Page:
Rural communities report higher resilience after disasters
When faced with natural disasters like earthquakes and tsunamis, a community’s resilience – the ability to prepare for, cope with, and recover from shocks and stress – is vital. However, increasing unsustainable urbanisation in underdeveloped – and some developing – countries has led to some communities being more vulnerable to disasters.
Drawing on data from a large-scale survey conducted after the 2015 Nepal earthquake – the worst disaster in Nepal since 1934 – researchers from multiple universities, including Xi’an Jiaotong-Liverpool University (XJTLU), explored the urban-rural disparity in community resilience. Their findings were recently published in the paper, ‘Urban-rural disparity in community resilience: a multilevel analysis of the relief progress after the 2015 Nepal Earthquake in the journal Sustainable Cities and Society.
This is the first study to explore whether and how the community context can influence community resilience in an underdeveloped country and provides valuable guidance on enhancing the resilience of different communities.
Better performance in rural areas
The research found that rural residents generally perform better than urban residents in terms of community resilience.
“The rural respondents were more satisfied with their communities in terms of problem-solving, leadership, information and communication, civic engagement, and fairness. The urban residents, however, reported comparatively higher scores only in community preparedness,” says Dr Jinglu Song from the Department of Urban Planning and Design at XJTLU.
“The findings support the argument that rural residents are often physically distant but socially interdependent, and thus more satisfied with the post-disaster performance of their communities. The higher scores of rural communities in information and communication could also be attributed to closer social ties and networks,” she says.
Resilience disturbed by urbanisation
In underdeveloped and some developing countries, the accelerating rates of unsustainable urbanisation have worsened disaster-related vulnerabilities.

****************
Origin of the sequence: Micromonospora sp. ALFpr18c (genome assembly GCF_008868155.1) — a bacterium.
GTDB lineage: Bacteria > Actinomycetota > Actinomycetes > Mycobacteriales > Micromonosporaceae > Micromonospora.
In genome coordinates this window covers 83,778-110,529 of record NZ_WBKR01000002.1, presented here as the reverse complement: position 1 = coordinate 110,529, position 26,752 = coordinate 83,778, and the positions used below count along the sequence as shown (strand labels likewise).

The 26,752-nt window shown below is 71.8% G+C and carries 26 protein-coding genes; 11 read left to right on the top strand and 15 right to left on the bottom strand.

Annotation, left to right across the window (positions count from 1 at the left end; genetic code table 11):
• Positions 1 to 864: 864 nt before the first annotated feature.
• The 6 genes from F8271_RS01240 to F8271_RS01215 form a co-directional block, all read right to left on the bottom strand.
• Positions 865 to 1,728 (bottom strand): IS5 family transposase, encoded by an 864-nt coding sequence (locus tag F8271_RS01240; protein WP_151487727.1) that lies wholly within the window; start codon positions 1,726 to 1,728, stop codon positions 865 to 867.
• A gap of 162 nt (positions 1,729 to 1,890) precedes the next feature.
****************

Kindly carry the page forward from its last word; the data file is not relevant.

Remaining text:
Unsustainable urbanisation, described in 2020 by the Food and Agriculture Organization of the United Nations as “driven not by economic opportunity but by high birth rates and a mass influx of rural people seeking to escape hunger, poverty, and insecurity”, has been proven to diminish factors like problem-solving, information and communication, and civic engagement within a community.
“This is because the accelerating urbanisation process can lead to urban communities having a wider range of socio-economic profiles, and, in a country like Nepal, this is further complicated by factors like caste and ethnicity.
“While increased ethnic and socioeconomic diversity is not a bad thing, if local government is unprepared for the range of needs of the new residents, they are less well equipped to provide adequate services,” Dr Song says.
Nevertheless, urbanisation does reinforce the preparedness of communities because the higher severity of an earthquake’s effects in urban areas – due to the increased density of people, buildings and infrastructure – may lead to more attention to preparing for threats than rural communities.
“This is also associated with the higher learning capability of urban communities,” says Dr Song.
Tailored strategies for different communities
This study justifies that a one-size-fits-most strategy cannot effectively enhance resilience given the various factors influencing community resilience and calls for a public-centric and context-specific approach for different communities.
“We recommend decision-makers in urban communities to focus on optimising the existing resilience enhancement strategies, improving public trust in local government and enhancing social equity.
“At the same time, professionals in rural communities should take extra efforts in other aspects, such as providing basic services, facilitating communication channels, and securing support from civic institutions,” Dr Song says.